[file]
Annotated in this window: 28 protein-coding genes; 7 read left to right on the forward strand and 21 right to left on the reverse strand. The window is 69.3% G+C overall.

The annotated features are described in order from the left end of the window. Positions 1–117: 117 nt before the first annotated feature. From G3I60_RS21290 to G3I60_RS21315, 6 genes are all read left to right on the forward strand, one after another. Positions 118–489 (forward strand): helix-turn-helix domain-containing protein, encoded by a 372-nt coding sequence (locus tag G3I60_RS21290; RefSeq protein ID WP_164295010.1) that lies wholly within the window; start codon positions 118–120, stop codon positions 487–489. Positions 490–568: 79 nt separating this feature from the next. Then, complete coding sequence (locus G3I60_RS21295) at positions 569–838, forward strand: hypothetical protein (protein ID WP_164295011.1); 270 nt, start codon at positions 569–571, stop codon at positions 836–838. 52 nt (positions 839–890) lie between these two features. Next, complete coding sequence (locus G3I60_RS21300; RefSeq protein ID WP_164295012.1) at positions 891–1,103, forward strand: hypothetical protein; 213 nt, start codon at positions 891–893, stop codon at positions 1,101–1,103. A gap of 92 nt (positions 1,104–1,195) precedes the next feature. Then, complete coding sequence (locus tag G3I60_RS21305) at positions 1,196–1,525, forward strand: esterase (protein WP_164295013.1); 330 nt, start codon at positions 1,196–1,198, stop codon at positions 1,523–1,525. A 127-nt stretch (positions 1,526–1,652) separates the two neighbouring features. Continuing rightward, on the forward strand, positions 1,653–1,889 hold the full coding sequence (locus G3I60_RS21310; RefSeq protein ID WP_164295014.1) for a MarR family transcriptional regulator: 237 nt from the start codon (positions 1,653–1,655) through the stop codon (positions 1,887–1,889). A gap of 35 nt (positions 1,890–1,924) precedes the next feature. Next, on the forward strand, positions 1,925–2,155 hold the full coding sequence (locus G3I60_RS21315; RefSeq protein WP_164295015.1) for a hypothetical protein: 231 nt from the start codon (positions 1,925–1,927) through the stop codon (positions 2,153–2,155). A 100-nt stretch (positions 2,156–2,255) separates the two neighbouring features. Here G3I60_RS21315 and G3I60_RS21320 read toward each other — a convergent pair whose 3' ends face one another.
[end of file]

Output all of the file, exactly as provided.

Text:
Annotated in this window: 28 protein-coding genes; 7 read left to right on the forward strand and 21 right to left on the reverse strand. The window is 69.3% G+C overall.

The annotated features are described in order from the left end of the window. Positions 1–117: 117 nt before the first annotated feature. From G3I60_RS21290 to G3I60_RS21315, 6 genes are all read left to right on the forward strand, one after another. Positions 118–489 (forward strand): helix-turn-helix domain-containing protein, encoded by a 372-nt coding sequence (locus tag G3I60_RS21290; RefSeq protein ID WP_164295010.1) that lies wholly within the window; start codon positions 118–120, stop codon positions 487–489. Positions 490–568: 79 nt separating this feature from the next. Then, complete coding sequence (locus G3I60_RS21295) at positions 569–838, forward strand: hypothetical protein (protein ID WP_164295011.1); 270 nt, start codon at positions 569–571, stop codon at positions 836–838. 52 nt (positions 839–890) lie between these two features. Next, complete coding sequence (locus G3I60_RS21300; RefSeq protein ID WP_164295012.1) at positions 891–1,103, forward strand: hypothetical protein; 213 nt, start codon at positions 891–893, stop codon at positions 1,101–1,103. A gap of 92 nt (positions 1,104–1,195) precedes the next feature. Then, complete coding sequence (locus tag G3I60_RS21305) at positions 1,196–1,525, forward strand: esterase (protein WP_164295013.1); 330 nt, start codon at positions 1,196–1,198, stop codon at positions 1,523–1,525. A 127-nt stretch (positions 1,526–1,652) separates the two neighbouring features. Continuing rightward, on the forward strand, positions 1,653–1,889 hold the full coding sequence (locus G3I60_RS21310; RefSeq protein ID WP_164295014.1) for a MarR family transcriptional regulator: 237 nt from the start codon (positions 1,653–1,655) through the stop codon (positions 1,887–1,889). A gap of 35 nt (positions 1,890–1,924) precedes the next feature. Next, on the forward strand, positions 1,925–2,155 hold the full coding sequence (locus G3I60_RS21315; RefSeq protein WP_164295015.1) for a hypothetical protein: 231 nt from the start codon (positions 1,925–1,927) through the stop codon (positions 2,153–2,155). A 100-nt stretch (positions 2,156–2,255) separates the two neighbouring features. Here G3I60_RS21315 and G3I60_RS21320 read toward each other — a convergent pair whose 3' ends face one another.